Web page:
May 24, 2021
OVERVIEW OF THE SEC REGULATIONS ON MICRO-INVESTMENT TECH AND DIGITAL SUB-BROKER PLATFORMS
By Akorede Folarin (Associate)
The increasing popularity and adoption of digital micro-investment Fintech platforms like Chaka, Bamboo, Trove, etc. had been under threat of being proscribed but the recent regulatory amendments by the Securities and Exchange Commission (SEC) has given them a new lease of life.
On April 8 2021, the Securities and Exchange Commission (SEC) issued a statement titled: “Proliferation of Unregistered Online Investment and Trading Platforms Facilitating Access to Trading in Securities Listed in Foreign Markets” by which it effectively proscribed the activities of micro-investment fintech companies like Risevest, Bamboo, Trove, etc. which facilitate access to trading in foreign securities to Nigerian investors for being outside of its regulatory purview and in violation of the applicable laws and regulations in Nigeria.
In the same statement, the SEC warned the investing public to be wary of the proliferation of these platforms and enjoined the capital market operators (CMOs) purportedly operating in partnership with these platforms to desist henceforth. This came on the heels of the Commission earlier obtaining from the Investment and Securities Tribunal (IST) interim orders suspending Chaka from carrying out investment activities outside the regulatory purview of the Commission and without requisite registration.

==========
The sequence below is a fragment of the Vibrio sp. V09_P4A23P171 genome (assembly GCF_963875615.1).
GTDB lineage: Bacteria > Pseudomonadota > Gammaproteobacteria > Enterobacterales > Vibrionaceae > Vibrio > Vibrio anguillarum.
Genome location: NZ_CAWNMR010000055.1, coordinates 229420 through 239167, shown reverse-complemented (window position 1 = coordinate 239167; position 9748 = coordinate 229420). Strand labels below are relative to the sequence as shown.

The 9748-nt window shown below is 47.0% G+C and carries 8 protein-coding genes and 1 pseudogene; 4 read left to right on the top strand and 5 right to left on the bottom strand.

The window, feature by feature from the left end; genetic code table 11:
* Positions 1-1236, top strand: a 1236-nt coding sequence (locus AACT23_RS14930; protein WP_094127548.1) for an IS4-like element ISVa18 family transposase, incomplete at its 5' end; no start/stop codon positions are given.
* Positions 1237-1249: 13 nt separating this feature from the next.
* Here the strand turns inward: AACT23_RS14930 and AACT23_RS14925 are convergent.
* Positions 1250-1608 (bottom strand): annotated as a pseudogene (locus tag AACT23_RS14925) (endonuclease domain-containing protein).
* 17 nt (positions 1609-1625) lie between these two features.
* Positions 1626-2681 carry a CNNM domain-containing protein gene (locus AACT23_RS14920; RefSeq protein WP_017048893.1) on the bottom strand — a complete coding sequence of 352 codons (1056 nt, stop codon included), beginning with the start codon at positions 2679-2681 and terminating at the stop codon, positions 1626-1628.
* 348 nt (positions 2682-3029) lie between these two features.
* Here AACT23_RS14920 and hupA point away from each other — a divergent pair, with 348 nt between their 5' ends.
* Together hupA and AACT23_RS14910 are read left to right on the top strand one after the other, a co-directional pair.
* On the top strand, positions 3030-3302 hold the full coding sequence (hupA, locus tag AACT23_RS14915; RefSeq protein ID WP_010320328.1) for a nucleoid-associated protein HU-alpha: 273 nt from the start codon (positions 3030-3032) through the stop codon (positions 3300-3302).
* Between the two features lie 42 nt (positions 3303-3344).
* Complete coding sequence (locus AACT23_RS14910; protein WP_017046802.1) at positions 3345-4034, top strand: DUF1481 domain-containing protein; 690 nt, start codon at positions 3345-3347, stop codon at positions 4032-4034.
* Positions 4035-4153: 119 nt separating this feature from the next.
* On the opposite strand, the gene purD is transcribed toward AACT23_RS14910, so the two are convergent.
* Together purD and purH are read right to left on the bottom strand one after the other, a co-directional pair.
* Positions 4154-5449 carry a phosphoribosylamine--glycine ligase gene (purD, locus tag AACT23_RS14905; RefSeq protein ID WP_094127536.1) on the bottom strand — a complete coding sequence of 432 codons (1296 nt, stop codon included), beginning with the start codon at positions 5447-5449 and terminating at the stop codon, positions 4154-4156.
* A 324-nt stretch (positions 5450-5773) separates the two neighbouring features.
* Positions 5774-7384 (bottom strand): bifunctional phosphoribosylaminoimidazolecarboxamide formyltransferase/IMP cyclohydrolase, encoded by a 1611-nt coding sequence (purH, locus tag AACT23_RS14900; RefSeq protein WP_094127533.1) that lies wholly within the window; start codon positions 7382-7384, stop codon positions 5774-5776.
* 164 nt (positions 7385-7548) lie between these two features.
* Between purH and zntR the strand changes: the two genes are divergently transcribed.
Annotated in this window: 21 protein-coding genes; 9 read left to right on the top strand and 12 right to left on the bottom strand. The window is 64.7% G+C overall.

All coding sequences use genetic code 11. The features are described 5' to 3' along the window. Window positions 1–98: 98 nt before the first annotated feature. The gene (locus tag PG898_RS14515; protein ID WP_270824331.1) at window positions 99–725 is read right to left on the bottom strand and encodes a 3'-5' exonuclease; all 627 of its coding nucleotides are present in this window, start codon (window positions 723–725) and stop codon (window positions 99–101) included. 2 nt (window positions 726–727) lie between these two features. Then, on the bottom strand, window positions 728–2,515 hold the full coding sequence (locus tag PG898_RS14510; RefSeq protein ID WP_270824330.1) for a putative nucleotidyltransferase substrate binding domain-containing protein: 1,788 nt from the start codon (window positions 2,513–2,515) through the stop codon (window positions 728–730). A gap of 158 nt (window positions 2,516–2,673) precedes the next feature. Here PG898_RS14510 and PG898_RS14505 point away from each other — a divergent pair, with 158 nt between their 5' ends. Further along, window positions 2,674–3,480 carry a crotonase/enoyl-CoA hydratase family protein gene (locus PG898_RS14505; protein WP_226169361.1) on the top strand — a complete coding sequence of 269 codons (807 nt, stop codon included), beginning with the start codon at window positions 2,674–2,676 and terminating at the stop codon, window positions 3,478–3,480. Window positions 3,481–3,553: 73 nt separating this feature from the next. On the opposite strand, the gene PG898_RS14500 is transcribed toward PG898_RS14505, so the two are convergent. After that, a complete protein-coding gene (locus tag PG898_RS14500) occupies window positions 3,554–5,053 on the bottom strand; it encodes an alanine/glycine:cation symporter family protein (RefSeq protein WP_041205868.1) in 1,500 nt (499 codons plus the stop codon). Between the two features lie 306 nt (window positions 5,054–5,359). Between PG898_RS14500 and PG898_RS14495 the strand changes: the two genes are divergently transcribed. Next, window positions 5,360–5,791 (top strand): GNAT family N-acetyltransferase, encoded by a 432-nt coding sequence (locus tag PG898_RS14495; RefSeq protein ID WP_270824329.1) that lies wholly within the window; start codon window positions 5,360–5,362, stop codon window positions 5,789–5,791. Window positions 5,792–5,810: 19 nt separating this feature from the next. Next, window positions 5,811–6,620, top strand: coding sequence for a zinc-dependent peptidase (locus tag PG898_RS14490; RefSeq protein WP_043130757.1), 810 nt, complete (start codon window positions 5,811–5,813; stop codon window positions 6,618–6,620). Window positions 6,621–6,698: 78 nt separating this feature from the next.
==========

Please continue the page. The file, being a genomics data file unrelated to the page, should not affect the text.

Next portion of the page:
However, on 22 April 2021, the SEC, in a commendable turn of events, amended its Consolidated Rules and Regulation (“the Amendments”) to make provisions for the incorporation of the activities of these digital micro-investment tech platforms, especially with regards to the definition of sub-broker, the keeping of the records of transactions with clients, and the introduction of a risk management regime for these platforms.
October 15, 2020
By Michael Ezeh and Latifat Moradeyo (Associates)
Although, the primary target of the COVID 19 pandemic is public health, its impact on the global economies is quite calamitous and unprecedented. Business process functions across most industries are severely deterred due to the immense pressure resulting from the effects of the Covid-19 pandemic, therefore, many multinationals, complex and business-critical services running a global scale as well as the Micro, Small and Medium Enterprises (MSMEs) must be reassessed to meet the realities of our time. Countries around the world have put in place monetary and fiscal measures to cushion the hardship of the deadly virus on businesses, individuals, and households.
In a bid to cushion the effect of the COVID- 19 pandemic, the House of Representatives on the 24th March, 2020 passed the Emergency Economic Stimulus Bill, 2020 (“the Bill”). According to Section 1 of the Bill, the objectives of the Bill are as follows:
- To provide temporary relief to companies and individuals and alleviate the adverse financial consequences of a slowdown in economic activities as a result of Covid-19;